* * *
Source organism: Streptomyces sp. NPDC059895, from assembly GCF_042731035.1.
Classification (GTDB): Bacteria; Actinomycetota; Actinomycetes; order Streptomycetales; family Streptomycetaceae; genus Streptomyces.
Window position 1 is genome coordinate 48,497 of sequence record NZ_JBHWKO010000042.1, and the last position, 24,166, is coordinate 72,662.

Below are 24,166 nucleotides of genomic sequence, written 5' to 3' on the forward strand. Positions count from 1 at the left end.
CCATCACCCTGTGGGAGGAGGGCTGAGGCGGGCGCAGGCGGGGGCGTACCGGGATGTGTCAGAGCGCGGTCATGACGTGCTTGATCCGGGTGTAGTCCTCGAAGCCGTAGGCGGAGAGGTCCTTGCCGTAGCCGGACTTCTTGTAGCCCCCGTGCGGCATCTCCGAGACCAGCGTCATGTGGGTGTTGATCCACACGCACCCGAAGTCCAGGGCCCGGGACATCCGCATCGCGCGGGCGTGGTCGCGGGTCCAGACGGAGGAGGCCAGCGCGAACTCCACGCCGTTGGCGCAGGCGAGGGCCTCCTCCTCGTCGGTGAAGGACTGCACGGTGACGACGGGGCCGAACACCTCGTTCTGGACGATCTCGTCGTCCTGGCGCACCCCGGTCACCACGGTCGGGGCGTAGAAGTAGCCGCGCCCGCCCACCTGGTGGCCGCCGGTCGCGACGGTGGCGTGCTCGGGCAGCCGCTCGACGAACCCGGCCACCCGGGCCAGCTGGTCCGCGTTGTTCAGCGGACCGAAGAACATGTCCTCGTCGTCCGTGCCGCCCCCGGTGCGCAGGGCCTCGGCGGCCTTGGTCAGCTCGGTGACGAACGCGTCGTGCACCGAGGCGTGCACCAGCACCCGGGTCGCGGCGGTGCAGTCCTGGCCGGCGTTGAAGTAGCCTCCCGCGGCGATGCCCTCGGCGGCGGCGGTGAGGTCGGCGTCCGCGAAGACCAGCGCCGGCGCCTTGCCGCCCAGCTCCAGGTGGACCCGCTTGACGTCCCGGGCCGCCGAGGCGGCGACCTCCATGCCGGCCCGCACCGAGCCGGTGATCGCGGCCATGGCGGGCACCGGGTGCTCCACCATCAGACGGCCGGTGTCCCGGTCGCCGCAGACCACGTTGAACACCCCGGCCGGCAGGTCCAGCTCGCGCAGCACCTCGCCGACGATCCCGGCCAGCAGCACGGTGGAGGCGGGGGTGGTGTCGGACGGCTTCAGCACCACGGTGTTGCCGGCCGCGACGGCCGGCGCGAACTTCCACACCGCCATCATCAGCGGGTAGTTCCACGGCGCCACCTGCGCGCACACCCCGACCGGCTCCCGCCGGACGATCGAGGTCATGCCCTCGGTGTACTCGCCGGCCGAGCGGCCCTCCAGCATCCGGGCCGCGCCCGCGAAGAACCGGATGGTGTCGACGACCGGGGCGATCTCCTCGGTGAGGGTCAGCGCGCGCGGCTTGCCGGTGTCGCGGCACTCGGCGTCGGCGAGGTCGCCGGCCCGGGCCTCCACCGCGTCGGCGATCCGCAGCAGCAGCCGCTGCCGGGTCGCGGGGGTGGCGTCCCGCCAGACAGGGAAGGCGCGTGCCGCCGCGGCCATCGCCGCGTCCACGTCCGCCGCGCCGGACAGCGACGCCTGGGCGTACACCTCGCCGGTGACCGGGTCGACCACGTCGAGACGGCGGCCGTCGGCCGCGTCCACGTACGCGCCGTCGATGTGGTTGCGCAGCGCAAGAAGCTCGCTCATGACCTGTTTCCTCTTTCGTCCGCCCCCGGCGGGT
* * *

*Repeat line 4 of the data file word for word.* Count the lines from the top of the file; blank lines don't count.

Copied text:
Below are 24,166 nucleotides of genomic sequence, written 5' to 3' on the forward strand. Positions count from 1 at the left end.